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Breakdown: Michigan will answer questions against Purdue

Adam Glanzman/Daily
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By Zach Helfand, Daily Sports Editor
Published October 4, 2012

Things happen when you’re a football team with a .500 record or when you’ve committed six turnovers in your most recent game. Things like being just a three-point favorite against Purdue.

The unranked Michigan football team’s first Big Ten game looks a lot more questionable than it did four weeks ago when it was ranked No. 8. It’s not just the two losses this early in the season, losses that came against two top-10 teams. It’s not the record so much as how the Wolverines have arrived at that record.

At times, the defensive line has been gashed in the running game and the offensive line has been bullied.

Michigan has missed too many assignments and turned the ball over too many times. Last year’s glut of turnovers for the defense has turned into a famine. Redshirt junior running back Fitzgerald Toussaint has stalled.

Yet despite it all, a wide-open and talent-deficient Big Ten beckons. The Wolverines remain one of the favorites to win the conference, but the gap between the Michigans and the Purdues of the Big Ten world is as close as its ever been.

Michigan pass offense vs. Purdue pass defense

In the pass game, Michigan can expect quite a different look than it saw against Notre Dame. That cannot possibly be a bad thing for the Wolverines.

Two weeks ago, the Fighting Irish defense pressured senior quarterback Denard Robinson into four consecutive interceptions. On three of those interceptions, Robinson was hurried or knocked down, and was hustled into poor decisions. (His final interception was a Hail Mary).

Purdue tends to not bring pressure at all, though defensive tackle Kawann Short, who averages a sack per game, can wreak havoc all by himself. Instead, the Boilermakers will rely on its talented secondary to shut down Michigan’s receivers while Robinson enjoys time in the pocket.

Cornerback Josh Johnson should shut down any Michigan receiver he covers — he has recorded two of the team’s eight interceptions this season — and there isn’t much drop off in the rest of the secondary. Robinson’s best option will likely be freshman tight end Devin Funchess who should exploit Purdue linebackers that have struggled in coverage.

Notre Dame and Marshall had success through the air against Purdue this year, combining for 763 passing yards, mainly because the Boilermakers couldn’t get to the quarterback. Still, Michigan has a lot to prove in the passing game. The edge goes to the team that has generated plenty of interceptions this year.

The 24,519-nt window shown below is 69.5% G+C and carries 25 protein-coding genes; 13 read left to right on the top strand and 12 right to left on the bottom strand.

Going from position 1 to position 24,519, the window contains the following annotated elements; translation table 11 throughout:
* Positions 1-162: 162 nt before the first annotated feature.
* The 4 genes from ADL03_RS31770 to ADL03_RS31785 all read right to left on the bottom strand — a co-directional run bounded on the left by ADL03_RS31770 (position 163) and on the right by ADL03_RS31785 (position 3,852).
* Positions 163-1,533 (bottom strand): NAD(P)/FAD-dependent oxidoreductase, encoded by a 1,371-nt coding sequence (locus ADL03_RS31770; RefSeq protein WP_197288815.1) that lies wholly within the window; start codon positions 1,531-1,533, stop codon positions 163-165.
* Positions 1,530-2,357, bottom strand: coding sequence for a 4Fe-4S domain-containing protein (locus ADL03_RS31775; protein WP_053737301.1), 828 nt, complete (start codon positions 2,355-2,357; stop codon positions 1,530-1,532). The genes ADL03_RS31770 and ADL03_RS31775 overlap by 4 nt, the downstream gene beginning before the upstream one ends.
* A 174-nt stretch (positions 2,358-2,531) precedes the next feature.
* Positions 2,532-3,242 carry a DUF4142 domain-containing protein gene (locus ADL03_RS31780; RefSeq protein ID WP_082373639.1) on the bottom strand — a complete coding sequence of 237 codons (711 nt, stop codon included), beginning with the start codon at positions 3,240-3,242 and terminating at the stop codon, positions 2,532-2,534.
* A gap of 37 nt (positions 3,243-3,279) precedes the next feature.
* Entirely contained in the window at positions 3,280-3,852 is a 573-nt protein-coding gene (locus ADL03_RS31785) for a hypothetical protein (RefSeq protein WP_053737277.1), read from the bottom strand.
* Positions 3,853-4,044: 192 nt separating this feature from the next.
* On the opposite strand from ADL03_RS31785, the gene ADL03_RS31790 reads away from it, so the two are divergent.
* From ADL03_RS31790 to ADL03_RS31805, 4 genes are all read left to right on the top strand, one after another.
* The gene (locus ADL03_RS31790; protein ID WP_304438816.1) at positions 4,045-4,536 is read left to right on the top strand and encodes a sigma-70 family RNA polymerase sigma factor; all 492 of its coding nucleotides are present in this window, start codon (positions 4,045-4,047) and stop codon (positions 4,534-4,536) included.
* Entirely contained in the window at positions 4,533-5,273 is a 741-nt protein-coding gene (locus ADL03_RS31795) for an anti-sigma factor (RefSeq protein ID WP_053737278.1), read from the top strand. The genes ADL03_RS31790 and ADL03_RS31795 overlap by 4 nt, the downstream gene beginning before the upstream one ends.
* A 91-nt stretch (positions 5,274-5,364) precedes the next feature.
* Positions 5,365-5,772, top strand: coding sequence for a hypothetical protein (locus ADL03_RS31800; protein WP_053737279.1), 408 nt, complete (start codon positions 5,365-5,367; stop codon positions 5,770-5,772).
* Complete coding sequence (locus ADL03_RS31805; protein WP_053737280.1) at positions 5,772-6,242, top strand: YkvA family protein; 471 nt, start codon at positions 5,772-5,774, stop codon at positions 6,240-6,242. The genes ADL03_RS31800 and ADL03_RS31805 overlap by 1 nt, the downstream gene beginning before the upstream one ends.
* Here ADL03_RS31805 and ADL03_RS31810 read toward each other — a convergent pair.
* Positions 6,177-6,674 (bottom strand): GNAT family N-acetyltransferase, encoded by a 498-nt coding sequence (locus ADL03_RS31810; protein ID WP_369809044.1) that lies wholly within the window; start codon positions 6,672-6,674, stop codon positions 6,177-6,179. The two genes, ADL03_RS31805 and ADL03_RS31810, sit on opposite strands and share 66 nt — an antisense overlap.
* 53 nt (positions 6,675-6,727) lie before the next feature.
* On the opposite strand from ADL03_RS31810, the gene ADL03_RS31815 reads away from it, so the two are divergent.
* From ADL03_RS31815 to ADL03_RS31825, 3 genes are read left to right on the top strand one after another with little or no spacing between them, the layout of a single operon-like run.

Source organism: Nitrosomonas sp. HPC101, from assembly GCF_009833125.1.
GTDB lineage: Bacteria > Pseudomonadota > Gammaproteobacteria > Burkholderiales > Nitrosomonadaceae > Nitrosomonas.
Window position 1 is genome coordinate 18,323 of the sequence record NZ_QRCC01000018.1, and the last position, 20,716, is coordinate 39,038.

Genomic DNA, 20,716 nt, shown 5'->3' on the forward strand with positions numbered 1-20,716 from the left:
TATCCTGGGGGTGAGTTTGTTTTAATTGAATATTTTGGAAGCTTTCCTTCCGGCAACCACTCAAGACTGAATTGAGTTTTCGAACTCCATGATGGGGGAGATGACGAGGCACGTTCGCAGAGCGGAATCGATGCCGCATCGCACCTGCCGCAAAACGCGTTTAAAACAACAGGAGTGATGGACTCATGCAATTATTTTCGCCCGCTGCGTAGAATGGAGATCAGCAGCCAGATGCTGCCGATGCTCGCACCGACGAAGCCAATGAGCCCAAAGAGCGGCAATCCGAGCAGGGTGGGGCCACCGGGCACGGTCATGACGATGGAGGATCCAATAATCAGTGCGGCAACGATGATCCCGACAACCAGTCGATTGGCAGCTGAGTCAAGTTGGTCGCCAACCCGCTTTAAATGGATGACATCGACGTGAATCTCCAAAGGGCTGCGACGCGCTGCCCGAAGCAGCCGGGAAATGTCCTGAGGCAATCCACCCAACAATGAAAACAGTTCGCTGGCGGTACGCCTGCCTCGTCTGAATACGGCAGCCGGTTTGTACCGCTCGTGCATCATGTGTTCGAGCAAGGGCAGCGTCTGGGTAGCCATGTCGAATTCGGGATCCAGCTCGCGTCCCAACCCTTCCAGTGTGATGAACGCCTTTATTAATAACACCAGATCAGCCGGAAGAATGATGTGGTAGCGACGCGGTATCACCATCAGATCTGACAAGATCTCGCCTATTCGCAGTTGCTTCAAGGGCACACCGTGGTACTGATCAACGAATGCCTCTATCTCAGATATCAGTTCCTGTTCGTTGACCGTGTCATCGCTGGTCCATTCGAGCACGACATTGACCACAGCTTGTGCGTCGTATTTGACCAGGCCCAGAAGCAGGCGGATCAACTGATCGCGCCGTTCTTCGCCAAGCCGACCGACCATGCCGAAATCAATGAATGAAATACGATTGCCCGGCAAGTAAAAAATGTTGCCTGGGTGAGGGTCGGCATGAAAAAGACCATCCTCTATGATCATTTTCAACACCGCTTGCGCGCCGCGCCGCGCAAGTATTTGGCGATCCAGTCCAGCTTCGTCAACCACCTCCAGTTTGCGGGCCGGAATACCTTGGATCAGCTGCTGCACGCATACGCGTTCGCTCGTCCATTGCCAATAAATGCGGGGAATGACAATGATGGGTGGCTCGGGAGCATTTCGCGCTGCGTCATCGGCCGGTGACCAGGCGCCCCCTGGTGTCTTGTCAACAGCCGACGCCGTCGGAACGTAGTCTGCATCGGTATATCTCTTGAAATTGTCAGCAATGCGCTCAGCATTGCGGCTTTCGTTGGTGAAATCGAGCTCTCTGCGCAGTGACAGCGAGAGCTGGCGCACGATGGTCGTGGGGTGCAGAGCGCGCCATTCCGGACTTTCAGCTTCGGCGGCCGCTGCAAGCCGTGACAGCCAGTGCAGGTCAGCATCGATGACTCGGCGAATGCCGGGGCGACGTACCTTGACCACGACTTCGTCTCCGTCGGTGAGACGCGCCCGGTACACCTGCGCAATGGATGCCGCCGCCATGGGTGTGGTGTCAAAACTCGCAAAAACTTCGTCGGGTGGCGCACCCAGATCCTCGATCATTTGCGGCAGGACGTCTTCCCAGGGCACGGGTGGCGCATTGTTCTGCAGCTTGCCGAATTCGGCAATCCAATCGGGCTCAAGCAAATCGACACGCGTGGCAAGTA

Edge: Purdue

Michigan rush offense vs. Purdue rush defense

The Purdue rush defense begins and ends with Short, who commands attention from the offensive line. Other than Short, though, Michigan has the advantage.

The Wolverines’ plan will be something like this: run away from the big scary man in the middle of the line. That means edge runs should be effective.

Robinson should have success on designed runs, but the lack of blitzes frees up Purdue linebackers to spy and limit Robinson’s scrambling ability.

Toussaint's production could dictate the outcome of the game. Last week’s game showed the effects of shying away from the run on the road. Michigan must control the edge and spring Toussaint.

Edge: Michigan

Purdue pass offense vs. Michigan pass defense

The big question mark entering Saturday’s game is the status of quarterback Robert Marve

Marve tore his ACL for the third time of his career in the fourth quarter against Notre Dame on Sept. 8. Purdue coach Danny Hope said that he “could be ready” for Saturday’s game.

Caleb TerBush has played in Marve’s absence, as he did for much of last season, and he has performed solidly, if unspectacularly. TerBush has completed nearly 64 percent of his passes for seven touchdowns and 531 yards, with four interceptions. But as Michigan and its five consecutive interceptions against Notre Dame can attest, four interceptions isn’t too bad.

Purdue runs a spread offense, but TerBush is not much of a threat to run. Marve has more mobility but will likely be limited if he does see the field. As a passer, Marve has excelled, completing 73 percent of his passes before the injury (granted, he does have a small sample size).

Whoever gets the start will have plenty of speedy options at wide receiver. Antavian Edison (24 receptions, 285 yards and five touchdowns) is the main target, though O.J.


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